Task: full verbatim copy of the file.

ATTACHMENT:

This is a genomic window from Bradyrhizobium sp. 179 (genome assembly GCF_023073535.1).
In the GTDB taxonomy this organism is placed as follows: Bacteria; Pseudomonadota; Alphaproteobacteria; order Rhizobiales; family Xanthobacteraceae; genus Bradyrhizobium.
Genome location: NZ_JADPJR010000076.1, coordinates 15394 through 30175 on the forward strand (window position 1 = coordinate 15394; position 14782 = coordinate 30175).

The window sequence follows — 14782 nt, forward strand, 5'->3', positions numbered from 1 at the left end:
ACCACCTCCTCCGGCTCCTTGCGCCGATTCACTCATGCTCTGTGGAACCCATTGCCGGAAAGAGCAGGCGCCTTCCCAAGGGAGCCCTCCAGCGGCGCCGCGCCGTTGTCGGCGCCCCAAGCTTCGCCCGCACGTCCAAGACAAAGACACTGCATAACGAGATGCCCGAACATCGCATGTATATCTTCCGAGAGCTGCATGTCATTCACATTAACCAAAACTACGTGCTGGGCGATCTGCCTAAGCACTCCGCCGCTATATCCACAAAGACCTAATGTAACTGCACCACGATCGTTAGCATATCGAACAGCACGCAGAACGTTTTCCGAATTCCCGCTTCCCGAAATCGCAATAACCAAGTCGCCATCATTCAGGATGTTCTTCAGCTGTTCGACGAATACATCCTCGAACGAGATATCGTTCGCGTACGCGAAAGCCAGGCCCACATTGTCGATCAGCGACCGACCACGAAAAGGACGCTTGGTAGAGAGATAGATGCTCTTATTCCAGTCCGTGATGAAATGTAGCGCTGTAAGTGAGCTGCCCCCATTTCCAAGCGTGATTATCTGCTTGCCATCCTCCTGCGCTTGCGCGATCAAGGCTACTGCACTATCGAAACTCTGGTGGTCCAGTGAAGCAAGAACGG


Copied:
This is a genomic window from Bradyrhizobium sp. 179 (genome assembly GCF_023073535.1).
In the GTDB taxonomy this organism is placed as follows: Bacteria; Pseudomonadota; Alphaproteobacteria; order Rhizobiales; family Xanthobacteraceae; genus Bradyrhizobium.
Genome location: NZ_JADPJR010000076.1, coordinates 15394 through 30175 on the forward strand (window position 1 = coordinate 15394; position 14782 = coordinate 30175).

The window sequence follows — 14782 nt, forward strand, 5'->3', positions numbered from 1 at the left end:
ACCACCTCCTCCGGCTCCTTGCGCCGATTCACTCATGCTCTGTGGAACCCATTGCCGGAAAGAGCAGGCGCCTTCCCAAGGGAGCCCTCCAGCGGCGCCGCGCCGTTGTCGGCGCCCCAAGCTTCGCCCGCACGTCCAAGACAAAGACACTGCATAACGAGATGCCCGAACATCGCATGTATATCTTCCGAGAGCTGCATGTCATTCACATTAACCAAAACTACGTGCTGGGCGATCTGCCTAAGCACTCCGCCGCTATATCCACAAAGACCTAATGTAACTGCACCACGATCGTTAGCATATCGAACAGCACGCAGAACGTTTTCCGAATTCCCGCTTCCCGAAATCGCAATAACCAAGTCGCCATCATTCAGGATGTTCTTCAGCTGTTCGACGAATACATCCTCGAACGAGATATCGTTCGCGTACGCGAAAGCCAGGCCCACATTGTCGATCAGCGACCGACCACGAAAAGGACGCTTGGTAGAGAGATAGATGCTCTTATTCCAGTCCGTGATGAAATGTAGCGCTGTAAGTGAGCTGCCCCCATTTCCAAGCGTGATTATCTGCTTGCCATCCTCCTGCGCTTGCGCGATCAAGGCTACTGCACTATCGAAACTCTGGTGGTCCAGTGAAGCAAGAACGG